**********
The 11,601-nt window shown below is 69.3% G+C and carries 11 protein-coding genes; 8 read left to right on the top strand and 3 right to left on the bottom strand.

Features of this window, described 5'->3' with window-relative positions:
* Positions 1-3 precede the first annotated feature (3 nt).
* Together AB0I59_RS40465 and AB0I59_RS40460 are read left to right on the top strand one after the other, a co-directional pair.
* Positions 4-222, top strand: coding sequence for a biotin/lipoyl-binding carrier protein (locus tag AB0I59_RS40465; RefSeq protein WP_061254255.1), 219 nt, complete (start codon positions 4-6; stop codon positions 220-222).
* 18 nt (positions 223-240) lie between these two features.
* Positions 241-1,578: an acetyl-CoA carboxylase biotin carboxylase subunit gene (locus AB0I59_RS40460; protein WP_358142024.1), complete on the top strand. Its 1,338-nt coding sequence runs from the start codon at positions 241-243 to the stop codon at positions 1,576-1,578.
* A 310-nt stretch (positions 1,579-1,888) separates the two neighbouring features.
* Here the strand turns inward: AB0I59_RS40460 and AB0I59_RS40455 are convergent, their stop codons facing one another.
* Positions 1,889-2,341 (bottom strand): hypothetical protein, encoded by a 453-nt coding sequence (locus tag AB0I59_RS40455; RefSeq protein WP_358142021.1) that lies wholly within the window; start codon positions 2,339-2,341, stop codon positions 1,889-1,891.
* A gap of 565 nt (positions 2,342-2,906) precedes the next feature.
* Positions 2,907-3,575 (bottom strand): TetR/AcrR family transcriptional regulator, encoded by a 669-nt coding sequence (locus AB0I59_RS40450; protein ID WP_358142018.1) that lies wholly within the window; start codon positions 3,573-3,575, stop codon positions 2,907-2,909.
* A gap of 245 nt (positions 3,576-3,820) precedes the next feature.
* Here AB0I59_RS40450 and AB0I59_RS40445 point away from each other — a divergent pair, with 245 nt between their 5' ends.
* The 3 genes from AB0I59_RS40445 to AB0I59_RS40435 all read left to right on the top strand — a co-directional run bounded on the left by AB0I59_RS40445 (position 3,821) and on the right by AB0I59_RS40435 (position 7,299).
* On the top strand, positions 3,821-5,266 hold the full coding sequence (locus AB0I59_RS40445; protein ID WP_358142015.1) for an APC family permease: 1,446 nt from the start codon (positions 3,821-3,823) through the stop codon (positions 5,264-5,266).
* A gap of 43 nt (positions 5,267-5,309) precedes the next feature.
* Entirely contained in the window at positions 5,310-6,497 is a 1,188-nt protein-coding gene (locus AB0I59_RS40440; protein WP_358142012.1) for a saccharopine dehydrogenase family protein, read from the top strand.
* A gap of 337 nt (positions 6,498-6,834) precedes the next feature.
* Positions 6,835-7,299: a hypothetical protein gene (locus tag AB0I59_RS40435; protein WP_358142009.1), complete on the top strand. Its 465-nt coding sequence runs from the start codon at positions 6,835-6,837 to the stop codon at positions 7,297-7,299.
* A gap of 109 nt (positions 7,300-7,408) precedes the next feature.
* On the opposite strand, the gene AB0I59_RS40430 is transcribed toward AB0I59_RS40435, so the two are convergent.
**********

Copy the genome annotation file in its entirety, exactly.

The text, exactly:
The 11,601-nt window shown below is 69.3% G+C and carries 11 protein-coding genes; 8 read left to right on the top strand and 3 right to left on the bottom strand.

Features of this window, described 5'->3' with window-relative positions:
* Positions 1-3 precede the first annotated feature (3 nt).
* Together AB0I59_RS40465 and AB0I59_RS40460 are read left to right on the top strand one after the other, a co-directional pair.
* Positions 4-222, top strand: coding sequence for a biotin/lipoyl-binding carrier protein (locus tag AB0I59_RS40465; RefSeq protein WP_061254255.1), 219 nt, complete (start codon positions 4-6; stop codon positions 220-222).
* 18 nt (positions 223-240) lie between these two features.
* Positions 241-1,578: an acetyl-CoA carboxylase biotin carboxylase subunit gene (locus AB0I59_RS40460; protein WP_358142024.1), complete on the top strand. Its 1,338-nt coding sequence runs from the start codon at positions 241-243 to the stop codon at positions 1,576-1,578.
* A 310-nt stretch (positions 1,579-1,888) separates the two neighbouring features.
* Here the strand turns inward: AB0I59_RS40460 and AB0I59_RS40455 are convergent, their stop codons facing one another.
* Positions 1,889-2,341 (bottom strand): hypothetical protein, encoded by a 453-nt coding sequence (locus tag AB0I59_RS40455; RefSeq protein WP_358142021.1) that lies wholly within the window; start codon positions 2,339-2,341, stop codon positions 1,889-1,891.
* A gap of 565 nt (positions 2,342-2,906) precedes the next feature.
* Positions 2,907-3,575 (bottom strand): TetR/AcrR family transcriptional regulator, encoded by a 669-nt coding sequence (locus AB0I59_RS40450; protein ID WP_358142018.1) that lies wholly within the window; start codon positions 3,573-3,575, stop codon positions 2,907-2,909.
* A gap of 245 nt (positions 3,576-3,820) precedes the next feature.
* Here AB0I59_RS40450 and AB0I59_RS40445 point away from each other — a divergent pair, with 245 nt between their 5' ends.
* The 3 genes from AB0I59_RS40445 to AB0I59_RS40435 all read left to right on the top strand — a co-directional run bounded on the left by AB0I59_RS40445 (position 3,821) and on the right by AB0I59_RS40435 (position 7,299).
* On the top strand, positions 3,821-5,266 hold the full coding sequence (locus AB0I59_RS40445; protein ID WP_358142015.1) for an APC family permease: 1,446 nt from the start codon (positions 3,821-3,823) through the stop codon (positions 5,264-5,266).
* A gap of 43 nt (positions 5,267-5,309) precedes the next feature.
* Entirely contained in the window at positions 5,310-6,497 is a 1,188-nt protein-coding gene (locus AB0I59_RS40440; protein WP_358142012.1) for a saccharopine dehydrogenase family protein, read from the top strand.
* A gap of 337 nt (positions 6,498-6,834) precedes the next feature.
* Positions 6,835-7,299: a hypothetical protein gene (locus tag AB0I59_RS40435; protein WP_358142009.1), complete on the top strand. Its 465-nt coding sequence runs from the start codon at positions 6,835-6,837 to the stop codon at positions 7,297-7,299.
* A gap of 109 nt (positions 7,300-7,408) precedes the next feature.
* On the opposite strand, the gene AB0I59_RS40430 is transcribed toward AB0I59_RS40435, so the two are convergent.